Pakistan is living with a big hole in its heart. That hole in its heart is Pakistanis who have left for greener or richer pastures, grazing in the economically lucrative lands in Europe, USA, the Middle East, or even down under. With each person who leaves, this hole widens. Rarely do you come across a Pakistani family that is still “whole’. At the hands of this exodus, we have missed out on our best.
Fragmented families suffice with Whatsapp calls and Facetime connections. Most of our friends of school and college are somewhere far away. Every other home has children who have left for better education and exposure, with parents very aware that once they go, they might make new homes in faraway lands. Yet we are making these choices, every day, seeing this migration as the chance at better lives and better futures.
Yes, Pakistan is indeed living with a big hole in its heart.
But come December and that hole starts to fill up — unnaturally and temporarily.
Birds, mammals, fish — the animal kingdom is full of examples of seasonal migrations. Humans have a history of doing it too — for agricultural harvesting, for grazing their cattle, for finding summer or winter jobs.
But what is happening in urban Pakistan is unprecedented. December is the month that non-resident Pakistanis choose collectively to visit their birthland. This includes our children who are studying in universities abroad or offspring who are working abroad — they get their winter break in December. While this should mean a time for families spending time together and re-bonding, it often does not end up being so, as social commitments seem to multiply by a hundred, if not a thousand, in December.
On an average December weekend, people are invited to anywhere between two to four weddings a day. With weddings come preceding or subsequent shopping sprees. The fact that Pakistanis who are now used to cooler climates request that relatives in Pakistan keep weddings in winters, and want to visit a city like Karachi not when it is 40 degrees Celsius but a milder 15 degrees is understandable. And so it is.
Overcrowded shopping malls and eateries, breakfasts, brunches, lunches and dinners. Traffic on the streets. Late nights. On the peripheries there are the day trips to beaches, farmhouses, or even the occasional trip to a village or a smaller town, because we love to romanticise villages, poverty, and the ‘colourful culture of small towns’. Even Karachi’s infamous viral fevers, cough and flu cannot deter the incomers nor their hosts.
What does this mean for us the resident Pakistanis? Put in simple words, we have to put our lives on hold. While we continue going to work or running everyday errands, we have to accommodate a lot more and wish that each day was not 24 but 48 hours.
As Pakistanis, our most important and unavoidable way of showing affection is feeding people. The stomachs of our guests from abroad go into culture shocks as instead of soups, salads, sandwiches, less spicy and less oily food, they are offered nothing less than nihari, qorma and katakat, dripping in oil and followed by halwas in desi ghee. No amount of antibiotics they may have taken in precaution helps. It is tough on the tummies, but saying no is difficult to the overzealous resident Pakistanis. But it is not really anyone’s fault. This is our way, as a nation, that we show love and care — we feed people. Also, if we don’t offer a meal or go to meet our guests, it will be said “yeh log buhut badal gaye hain” (they have changed).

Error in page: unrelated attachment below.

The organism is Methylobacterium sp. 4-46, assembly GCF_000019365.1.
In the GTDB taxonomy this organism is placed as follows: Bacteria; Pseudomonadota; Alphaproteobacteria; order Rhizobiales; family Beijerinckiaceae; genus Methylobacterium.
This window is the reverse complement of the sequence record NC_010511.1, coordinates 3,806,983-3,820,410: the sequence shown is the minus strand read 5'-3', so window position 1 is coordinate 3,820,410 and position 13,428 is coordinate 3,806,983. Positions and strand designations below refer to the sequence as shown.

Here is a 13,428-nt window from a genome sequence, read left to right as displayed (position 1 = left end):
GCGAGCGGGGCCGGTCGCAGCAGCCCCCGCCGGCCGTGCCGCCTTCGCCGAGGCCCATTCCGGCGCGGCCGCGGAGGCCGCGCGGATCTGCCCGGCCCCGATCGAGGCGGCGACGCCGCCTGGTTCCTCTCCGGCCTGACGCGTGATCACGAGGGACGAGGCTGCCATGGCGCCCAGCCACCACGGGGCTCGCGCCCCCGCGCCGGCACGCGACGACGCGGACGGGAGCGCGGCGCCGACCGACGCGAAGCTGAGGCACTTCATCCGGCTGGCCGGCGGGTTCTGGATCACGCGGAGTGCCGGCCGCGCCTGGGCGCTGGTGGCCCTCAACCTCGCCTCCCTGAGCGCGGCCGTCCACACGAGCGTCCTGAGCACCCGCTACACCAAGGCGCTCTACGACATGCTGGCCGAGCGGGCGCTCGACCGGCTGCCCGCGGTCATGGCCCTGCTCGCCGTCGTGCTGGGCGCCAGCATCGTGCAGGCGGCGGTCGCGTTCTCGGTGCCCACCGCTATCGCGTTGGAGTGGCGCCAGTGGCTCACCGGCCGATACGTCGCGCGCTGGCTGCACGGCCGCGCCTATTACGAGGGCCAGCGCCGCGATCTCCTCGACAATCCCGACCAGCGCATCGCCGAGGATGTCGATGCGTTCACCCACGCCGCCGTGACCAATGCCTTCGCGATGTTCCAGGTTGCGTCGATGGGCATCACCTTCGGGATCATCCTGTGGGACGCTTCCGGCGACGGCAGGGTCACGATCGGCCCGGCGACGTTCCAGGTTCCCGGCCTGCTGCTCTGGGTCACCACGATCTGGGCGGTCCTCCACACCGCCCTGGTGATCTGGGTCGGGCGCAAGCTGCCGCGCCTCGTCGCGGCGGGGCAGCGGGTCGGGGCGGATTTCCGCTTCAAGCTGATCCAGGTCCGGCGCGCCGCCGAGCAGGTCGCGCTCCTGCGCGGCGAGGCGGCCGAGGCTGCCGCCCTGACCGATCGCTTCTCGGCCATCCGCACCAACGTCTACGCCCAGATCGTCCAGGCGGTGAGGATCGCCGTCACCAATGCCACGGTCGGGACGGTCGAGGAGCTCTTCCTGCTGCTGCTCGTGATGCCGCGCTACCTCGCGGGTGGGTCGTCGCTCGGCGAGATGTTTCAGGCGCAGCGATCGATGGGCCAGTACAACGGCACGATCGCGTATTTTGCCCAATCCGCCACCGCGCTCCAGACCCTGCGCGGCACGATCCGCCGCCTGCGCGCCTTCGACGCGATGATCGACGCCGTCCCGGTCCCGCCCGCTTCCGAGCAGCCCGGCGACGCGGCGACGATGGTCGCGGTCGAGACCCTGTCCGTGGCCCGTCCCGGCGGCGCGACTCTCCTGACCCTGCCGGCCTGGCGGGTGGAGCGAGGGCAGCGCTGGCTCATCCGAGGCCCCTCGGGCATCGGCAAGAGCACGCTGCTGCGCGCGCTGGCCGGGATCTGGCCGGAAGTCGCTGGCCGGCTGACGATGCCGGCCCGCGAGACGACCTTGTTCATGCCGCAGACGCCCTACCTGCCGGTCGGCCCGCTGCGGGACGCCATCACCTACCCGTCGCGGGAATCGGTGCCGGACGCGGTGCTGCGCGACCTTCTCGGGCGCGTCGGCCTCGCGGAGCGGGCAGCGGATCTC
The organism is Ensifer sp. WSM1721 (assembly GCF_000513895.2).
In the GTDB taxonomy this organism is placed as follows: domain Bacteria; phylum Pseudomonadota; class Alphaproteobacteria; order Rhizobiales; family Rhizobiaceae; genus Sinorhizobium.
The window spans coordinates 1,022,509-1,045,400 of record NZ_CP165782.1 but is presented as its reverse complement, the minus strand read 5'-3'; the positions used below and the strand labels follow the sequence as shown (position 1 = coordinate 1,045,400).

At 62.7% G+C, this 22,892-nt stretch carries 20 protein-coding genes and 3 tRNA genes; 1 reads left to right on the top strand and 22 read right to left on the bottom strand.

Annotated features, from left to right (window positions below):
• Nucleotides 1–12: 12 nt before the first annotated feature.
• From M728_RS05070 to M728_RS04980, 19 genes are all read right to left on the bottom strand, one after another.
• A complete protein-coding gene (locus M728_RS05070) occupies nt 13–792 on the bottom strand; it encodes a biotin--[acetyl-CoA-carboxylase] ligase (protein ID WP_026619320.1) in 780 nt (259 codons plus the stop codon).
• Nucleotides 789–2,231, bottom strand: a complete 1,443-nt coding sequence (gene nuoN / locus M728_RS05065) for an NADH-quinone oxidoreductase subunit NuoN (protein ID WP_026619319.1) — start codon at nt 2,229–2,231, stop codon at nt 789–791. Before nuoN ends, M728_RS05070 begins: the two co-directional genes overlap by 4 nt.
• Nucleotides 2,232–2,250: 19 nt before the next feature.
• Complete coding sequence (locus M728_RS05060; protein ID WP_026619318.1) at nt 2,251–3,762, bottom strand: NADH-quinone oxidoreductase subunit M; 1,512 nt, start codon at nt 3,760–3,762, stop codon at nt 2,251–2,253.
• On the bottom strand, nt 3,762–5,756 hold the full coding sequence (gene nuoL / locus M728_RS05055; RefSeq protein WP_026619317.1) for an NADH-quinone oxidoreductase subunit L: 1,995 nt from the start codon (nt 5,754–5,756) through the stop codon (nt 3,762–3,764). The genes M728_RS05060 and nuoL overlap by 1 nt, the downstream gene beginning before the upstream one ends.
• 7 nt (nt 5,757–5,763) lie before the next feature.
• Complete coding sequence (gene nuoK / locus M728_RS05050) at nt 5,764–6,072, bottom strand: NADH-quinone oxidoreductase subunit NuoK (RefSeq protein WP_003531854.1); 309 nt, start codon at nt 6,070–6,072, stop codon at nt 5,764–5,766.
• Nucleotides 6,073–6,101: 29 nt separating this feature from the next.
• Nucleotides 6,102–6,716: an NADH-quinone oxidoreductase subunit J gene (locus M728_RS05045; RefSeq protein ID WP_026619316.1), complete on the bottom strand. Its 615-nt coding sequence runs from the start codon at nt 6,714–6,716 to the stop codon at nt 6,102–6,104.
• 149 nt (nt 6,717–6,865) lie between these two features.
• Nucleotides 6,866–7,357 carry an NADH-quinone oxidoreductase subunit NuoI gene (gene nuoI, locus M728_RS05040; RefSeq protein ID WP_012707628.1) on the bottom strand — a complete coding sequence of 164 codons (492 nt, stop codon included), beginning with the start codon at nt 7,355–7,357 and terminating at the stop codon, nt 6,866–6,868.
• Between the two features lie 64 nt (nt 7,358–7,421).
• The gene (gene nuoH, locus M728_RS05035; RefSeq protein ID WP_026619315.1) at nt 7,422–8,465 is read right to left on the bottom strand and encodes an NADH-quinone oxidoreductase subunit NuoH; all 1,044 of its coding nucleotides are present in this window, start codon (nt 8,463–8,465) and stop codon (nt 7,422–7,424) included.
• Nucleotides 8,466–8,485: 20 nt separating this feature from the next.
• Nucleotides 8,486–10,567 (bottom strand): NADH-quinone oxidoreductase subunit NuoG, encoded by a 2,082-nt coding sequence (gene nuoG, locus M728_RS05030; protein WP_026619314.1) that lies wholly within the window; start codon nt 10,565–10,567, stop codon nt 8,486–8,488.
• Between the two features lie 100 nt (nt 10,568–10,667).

There are, you see, dynamics of Pakistanis who live abroad. If they left Pakistan 30 years ago, they have an image of Pakistan frozen in time. Their relatives who were young teenagers listening to George Michael and Madonna when they left are now gray-haired and popping blood thinners into their system, parenting children who are millenials. Of course Pakistan has changed, and yes the people have changed, because societies are fluid and not static. But there is an unsaid pressure on those still living in Pakistan to pretend that we are still the same.
It is also not easy for those visiting Pakistan. Too many people to visit, to meet, to give gifts, to stay connected with. Too many obligations. And at times, if not always, the pressure to pretend that they are still connected to these people in terms of culture, whereas the reality is that exposure and life experiences change us. We evolve.
While this December influx of people means an air of festivity and excitement, more money coming into Pakistani economy, and lots of feasting and meeting-up, it can be overwhelming for both the visitors and the hosts. Why not have weddings in March or September? Or visits to Pakistan in February or October? Too much of a good thing dilutes the effect. Let’s space it out, shall we?
PS: Relatives, siblings and friends visiting Pakistan in December, please don’t write me off after reading this, and believe me when I say I love you all visiting. Promise.